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Hand of an audiologist doctor placing a hearing aid in its case

It most likely seems like a simple thing to take care of your hearing aids. After all, you were most likely given a set of care instructions when you first purchased your devices. The majority of hearing specialists will give you a step-by-step how-to when it comes to routine hearing aid maintenance. But it’s very likely that you may forget some of that information that you got all at once. So you may still have questions like, how frequently should I clean my hearing aid? How about my service schedule? How can I make my hearing aids last as long as possible?

These five, easy-to-follow tips can help give you some answers, as well as simple ways to help in taking care of your hearing aids so they function better longer.

Tip #1: Try not to let your hearing aids get wet

Moisture and electronics don’t really get along that well. Even though your hearing aids may offer a certain amount of water resistance, you generally want to keep them dry. Beyond the obvious, this means you should do things like the following:

  • When it’s humid outside, run a dehumidifier. Even inside, high humidity means your hearing aids might be more moist more frequently. And the fragile electronics inside of your device will be compromised. Prolonging hearing aid life may mean keeping that dehumidifier running.
  • Don’t use hair products while your hearing aids are in. That is, take your hearing aids out before utilizing a lot of hair spray or hair gel. These types of products can really gunk up your devices.
  • Find a dry and cool place to store your hearing aids when you aren’t wearing them. Many people wonder what the best way to store hearing aids is. Well, don’t, for example, keep them in your bathroom (which gets nice and steamy at least once a day). It also helps to store them in the same spot every day so you aren’t trying to figure out where they went. By the same token, don’t leave your hearing aids just lying around, dogs love to eat them and cats like to play with them!

Tip #2: Check (and clean) those earwax filters

Earwax production is a normal and healthy thing for the human body to do. It’s also something that hearing aid manufacturers know is going to take place. The majority of modern hearing aids include features that are designed to cope with a modest earwax production.

Your task is to make sure your hearing aids don’t become overwhelmed with ear wax. So make swapping out your wax guard, when needed, a regular part of your cleaning routine. You can invest in and utilize special cleaning tools for this, depending on your hearing aid model (ask us for guidance here).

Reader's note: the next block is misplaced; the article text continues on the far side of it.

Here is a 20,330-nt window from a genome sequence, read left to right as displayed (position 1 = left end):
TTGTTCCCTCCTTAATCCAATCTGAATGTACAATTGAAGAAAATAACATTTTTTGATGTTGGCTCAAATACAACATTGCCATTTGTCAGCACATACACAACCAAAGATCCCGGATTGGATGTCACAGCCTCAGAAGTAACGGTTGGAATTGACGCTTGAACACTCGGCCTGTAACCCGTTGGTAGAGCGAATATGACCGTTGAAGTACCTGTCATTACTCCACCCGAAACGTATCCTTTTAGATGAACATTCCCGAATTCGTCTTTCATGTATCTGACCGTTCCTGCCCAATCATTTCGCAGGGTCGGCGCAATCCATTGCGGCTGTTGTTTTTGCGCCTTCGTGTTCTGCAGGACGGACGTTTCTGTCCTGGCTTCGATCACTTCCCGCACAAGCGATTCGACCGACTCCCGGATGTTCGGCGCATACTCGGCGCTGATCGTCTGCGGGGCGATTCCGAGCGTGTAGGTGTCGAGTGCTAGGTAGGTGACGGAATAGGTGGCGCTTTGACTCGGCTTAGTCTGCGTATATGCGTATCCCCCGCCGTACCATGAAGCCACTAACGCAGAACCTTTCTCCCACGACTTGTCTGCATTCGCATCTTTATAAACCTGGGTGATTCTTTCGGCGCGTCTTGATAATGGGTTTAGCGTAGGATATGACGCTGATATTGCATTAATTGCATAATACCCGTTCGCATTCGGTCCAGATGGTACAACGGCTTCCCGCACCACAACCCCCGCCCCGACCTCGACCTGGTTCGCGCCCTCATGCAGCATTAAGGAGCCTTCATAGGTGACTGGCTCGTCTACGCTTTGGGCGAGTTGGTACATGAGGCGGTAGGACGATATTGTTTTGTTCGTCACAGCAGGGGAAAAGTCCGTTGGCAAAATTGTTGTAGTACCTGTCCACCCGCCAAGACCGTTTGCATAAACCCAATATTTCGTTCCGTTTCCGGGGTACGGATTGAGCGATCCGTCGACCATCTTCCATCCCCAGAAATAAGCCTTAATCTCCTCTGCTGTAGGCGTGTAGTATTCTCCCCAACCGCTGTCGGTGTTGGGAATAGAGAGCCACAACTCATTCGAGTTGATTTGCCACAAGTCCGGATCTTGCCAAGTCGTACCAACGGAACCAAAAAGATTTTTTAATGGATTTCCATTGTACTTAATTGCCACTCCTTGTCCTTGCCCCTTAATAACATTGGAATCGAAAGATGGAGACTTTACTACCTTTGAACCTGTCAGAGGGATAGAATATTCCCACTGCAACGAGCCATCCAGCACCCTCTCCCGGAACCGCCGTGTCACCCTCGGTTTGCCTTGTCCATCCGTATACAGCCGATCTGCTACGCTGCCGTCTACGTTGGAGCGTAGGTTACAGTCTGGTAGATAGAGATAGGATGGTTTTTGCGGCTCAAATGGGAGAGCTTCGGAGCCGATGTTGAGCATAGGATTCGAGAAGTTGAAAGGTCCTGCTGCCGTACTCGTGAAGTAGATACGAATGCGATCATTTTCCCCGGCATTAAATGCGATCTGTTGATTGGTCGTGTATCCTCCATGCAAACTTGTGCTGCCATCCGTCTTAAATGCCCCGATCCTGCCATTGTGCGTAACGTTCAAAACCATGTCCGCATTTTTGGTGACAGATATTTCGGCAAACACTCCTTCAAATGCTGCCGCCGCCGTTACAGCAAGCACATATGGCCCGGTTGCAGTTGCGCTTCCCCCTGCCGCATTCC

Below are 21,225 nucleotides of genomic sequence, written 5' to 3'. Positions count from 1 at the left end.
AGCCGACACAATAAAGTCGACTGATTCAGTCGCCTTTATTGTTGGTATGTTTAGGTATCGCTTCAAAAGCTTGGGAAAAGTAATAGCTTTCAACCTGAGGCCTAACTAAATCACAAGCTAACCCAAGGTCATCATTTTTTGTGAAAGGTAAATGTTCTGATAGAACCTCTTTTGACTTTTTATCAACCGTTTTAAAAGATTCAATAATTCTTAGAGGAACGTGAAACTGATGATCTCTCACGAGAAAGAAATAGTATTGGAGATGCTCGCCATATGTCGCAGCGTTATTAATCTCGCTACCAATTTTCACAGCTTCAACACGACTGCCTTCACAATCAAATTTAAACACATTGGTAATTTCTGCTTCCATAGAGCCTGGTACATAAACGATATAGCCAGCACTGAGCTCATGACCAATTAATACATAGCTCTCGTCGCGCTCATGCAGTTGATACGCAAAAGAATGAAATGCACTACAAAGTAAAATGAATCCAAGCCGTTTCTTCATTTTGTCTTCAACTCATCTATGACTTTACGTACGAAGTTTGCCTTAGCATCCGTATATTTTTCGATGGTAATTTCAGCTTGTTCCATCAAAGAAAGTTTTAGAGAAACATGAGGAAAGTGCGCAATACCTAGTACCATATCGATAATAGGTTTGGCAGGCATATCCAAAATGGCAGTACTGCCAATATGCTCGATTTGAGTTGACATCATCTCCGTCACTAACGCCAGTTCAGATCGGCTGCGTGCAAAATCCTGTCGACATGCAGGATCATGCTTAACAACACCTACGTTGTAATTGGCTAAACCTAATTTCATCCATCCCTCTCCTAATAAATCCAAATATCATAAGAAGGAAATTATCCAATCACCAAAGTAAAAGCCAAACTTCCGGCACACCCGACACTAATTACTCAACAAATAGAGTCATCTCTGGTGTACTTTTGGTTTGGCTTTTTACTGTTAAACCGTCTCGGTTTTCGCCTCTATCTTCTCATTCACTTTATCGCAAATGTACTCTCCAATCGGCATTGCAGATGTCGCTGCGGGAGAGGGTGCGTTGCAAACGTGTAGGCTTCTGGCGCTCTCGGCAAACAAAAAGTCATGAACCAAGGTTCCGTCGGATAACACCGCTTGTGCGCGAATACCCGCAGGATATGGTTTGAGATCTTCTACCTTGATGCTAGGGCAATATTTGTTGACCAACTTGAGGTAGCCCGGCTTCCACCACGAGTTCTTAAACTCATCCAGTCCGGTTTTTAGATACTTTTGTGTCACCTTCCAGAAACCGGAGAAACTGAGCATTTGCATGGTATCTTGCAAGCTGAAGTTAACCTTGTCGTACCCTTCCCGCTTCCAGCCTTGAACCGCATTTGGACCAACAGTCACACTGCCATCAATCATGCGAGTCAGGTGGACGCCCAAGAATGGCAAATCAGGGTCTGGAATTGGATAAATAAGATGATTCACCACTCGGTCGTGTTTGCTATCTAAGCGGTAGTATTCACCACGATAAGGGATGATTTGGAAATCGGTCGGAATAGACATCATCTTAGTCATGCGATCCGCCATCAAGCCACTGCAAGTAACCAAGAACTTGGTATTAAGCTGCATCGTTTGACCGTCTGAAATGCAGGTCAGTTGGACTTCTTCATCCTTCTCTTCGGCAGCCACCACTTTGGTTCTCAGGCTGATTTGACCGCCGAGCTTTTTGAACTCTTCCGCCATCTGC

What is the replacement schedule for earwax guards? Well, for the majority of models, it will be about once a month or so.

Tip #3: Take care of the batteries

Your batteries keep your hearing aids going. Your hearing aid will last much longer if you keep your batteries fresh. The following are a few tips for battery care:

  • Get a battery charger or a rechargeable hearing aid: That way, you won’t be throwing batteries (and money) away over and over again.
  • Be certain all of the battery contacts and components are dry. If they are dirty or wet, you can use a clean, dry cloth to wipe them. As with most electronics, moisture will lead to a bad outcome here.
  • When you’re not wearing your hearing aids, remember to switch the power off. Otherwise, your battery will just sit there and drain. For this reason, when you need your hearing aids the most, they might not be charged enough to work.

Tip #4: Only use clean hands to handle your devices

The majority of the time, your hearing aids should be in your ears. But they depend on you to put them in. You use your fingers to put in your hearing aids, and those hands could contain all types of things (salt, maple syrup, Cheeto dust, and so on). By design, hearing aids are really sensitive and probably won’t do well with things like crumbs.

It’s important that you don’t handle your hearing aids with dirty hands. So before you put in or take out your hearing aids, give your hands a quick wash.

Tip #5 Keep up with your hearing specialist

It might seem like, once you have your hearing aids, you can just forget all about your hearing specialist. But… this is not typically correct. Most people who have hearing loss will want to make routine appointments with us for the following reasons:

  • To track and monitor the advancement of your hearing loss.
  • Cleaning and maintenance.
  • To help you calibrate your fit.

When something breaks, what should you do?

Sometimes, something could go wrong (perhaps you accidentally step on them) despite your best effort. You should call us as soon as you can in situations like this.

We will be able to help you repair your devices, or get new ones if needed.

Schedule an appointment with us today to discuss your current or next set of hearing aids.

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The site information is for educational and informational purposes only and does not constitute medical advice. To receive personalized advice or treatment, schedule an appointment.
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